Finding nurses wanting to go to Canada is always a competitive process, said Jhon Adora, general manager of Philippines-based recruitment agency Andrews Manpower Consulting. He says their teams of recruiters find interested nurses by sending Facebook messages, posting on social media or meeting nurses at job fairs.
Adora says they also recruit in a way he calls
outsourcing, where recruiters go into the hospitals to find nurses.
We do that discreetly. It’s a kind of poaching, he said. He adds that in-hospital recruitment was done more freely before the COVID-19 pandemic, but staff are
Hospital directors in the Philippines say recruitment approaches like these can be challenging as they struggle to retain their own nurses.
If we allow these things to happen, then we will have problems, said Dr. Charito Malong-Consolacion, medical director of Manila’s University of Santo Tomas Hospital.
The Canadian sales pitch
Politicians or health officials will often present to interested applicants in the Philippines as part of these recruitment efforts.
Jon Reyes, Manitoba’s minister of labour and immigration, was part of the team talking about working in Manitoba (new window) when the delegation visited the Philippines in February. He spoke to a Manila hotel conference room full of potential candidates about Manitoba’s history of depending on Filipino nurses.
Give and take. We are taking workers from the Republic of the Philippines, but we also want to give back, he said, speaking about the incentives for nurses wanting to go to the province, like paid travel to Canada and a housing allowance.
Hiring may have become more competitive, but why Canadian provinces and territories turn to the Philippines hasn’t changed. Newspaper clippings and CBC radio archives show a pattern of provincial leaders recruiting from the Philippines whenever they were short on nurses.
Experts say recruitment kicked off in the 1960s, around the same time provinces started to build publicly-funded health-care systems (new window) and federal money to build new health facilities (new window) started flowing.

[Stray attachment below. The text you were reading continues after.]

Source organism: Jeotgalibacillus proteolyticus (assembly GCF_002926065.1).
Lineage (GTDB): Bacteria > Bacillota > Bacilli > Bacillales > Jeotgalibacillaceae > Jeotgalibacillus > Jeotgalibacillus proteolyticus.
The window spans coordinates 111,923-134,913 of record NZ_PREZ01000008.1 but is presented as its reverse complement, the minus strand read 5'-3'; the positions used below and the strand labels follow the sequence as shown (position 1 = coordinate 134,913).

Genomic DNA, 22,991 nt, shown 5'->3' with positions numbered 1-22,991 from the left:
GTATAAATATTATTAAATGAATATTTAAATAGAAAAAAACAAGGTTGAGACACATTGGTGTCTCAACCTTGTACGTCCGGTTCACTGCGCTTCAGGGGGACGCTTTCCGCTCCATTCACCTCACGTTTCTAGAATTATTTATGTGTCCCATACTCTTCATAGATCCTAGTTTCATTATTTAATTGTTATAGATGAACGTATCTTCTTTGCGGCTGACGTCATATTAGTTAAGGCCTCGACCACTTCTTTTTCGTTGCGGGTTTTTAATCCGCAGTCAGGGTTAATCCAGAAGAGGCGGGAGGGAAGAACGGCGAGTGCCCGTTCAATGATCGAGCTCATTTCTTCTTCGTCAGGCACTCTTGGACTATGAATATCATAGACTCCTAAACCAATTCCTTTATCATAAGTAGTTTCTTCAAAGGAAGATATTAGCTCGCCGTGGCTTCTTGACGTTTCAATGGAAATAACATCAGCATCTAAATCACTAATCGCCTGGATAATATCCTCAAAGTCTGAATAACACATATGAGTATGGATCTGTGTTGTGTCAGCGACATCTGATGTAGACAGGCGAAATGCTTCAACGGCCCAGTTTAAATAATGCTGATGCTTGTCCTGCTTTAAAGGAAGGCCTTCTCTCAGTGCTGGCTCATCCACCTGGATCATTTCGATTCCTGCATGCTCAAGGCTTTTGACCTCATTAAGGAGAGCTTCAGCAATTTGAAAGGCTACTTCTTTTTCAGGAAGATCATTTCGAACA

We needed more nurses … and our schools here could not keep up with the demand so they started thinking about ‘where are we going to find the talent’, said Jon Malek, a history professor at the University of Manitoba specializing in Filipino immigration.
Lourdes Cultura was among the first wave of nurses recruited.
She was offered a job at the former Riverdale hospital in Toronto while working at a hospital in Manila. In 1967, Cultura boarded a plane bound for Canada, according to her niece Valerie Damasco, one of Canada’s top experts on Filipino nurse migration.
She was motivated by the fact that she saw others had left the country. If I could go back in time and see what that was like, I’d be very interested because it has a lot of similarities to the recruitment that happens today, said Damasco, an assistant professor in Trent University’s sociology department.
Providing for loved ones
For many Filipino nurses who spoke to CBC News, a huge reason they want to leave is to support their families.
Nurses in the Philippines earn the equivalent of $300 to $800 per month depending on their qualifications and where they work, according to Filipino Nurses United union staff.
So when provinces like New Brunswick present their sales pitch – which includes salary figuresat least 7.5 times higher (new window) than those in the Philippines – nurses say it can be hard to ignore.
Deen Wally Julkarnain de Jesus is hoping to come to Manitoba. He became a registered nurse at the height of the pandemic, and hasn’t been able to shake off the pull of working abroad. He’s done the long shifts at a private hospital, and is now working as a private duty nurse, taking shifts at random.
“I have a lot of jobs. Here in the Philippines, we call it raket.”
But the 24-year-old says he wants better work-life balance, and sees Canada as a good country for that. He’s still waiting for his immigration and employment documents to be processed, but says going to Canada would be a dream — one his family had hoped about for almost 20 years.
I thought maybe this is my calling. I’m not only helping myself but my family as well.
Data shared by the Philippines’ Commission on Higher Education department shows that in 2022, more than 51 per cent — or 316,405 nurses — of their total number of nurses licensed to practice are working overseas.
Vincent Castro’s mom pushed him to become a nurse so he could one day go abroad and support the family. She left the Philippines when he was 15 to do exactly that, working as a caregiver in the U.S. for 10 years.
He would never see his mother again. She died from colon cancer while working abroad.
Going abroad is a huge trauma for me. If I leave for abroad, will I be coming back in an urn or will I be coming back alive? he said.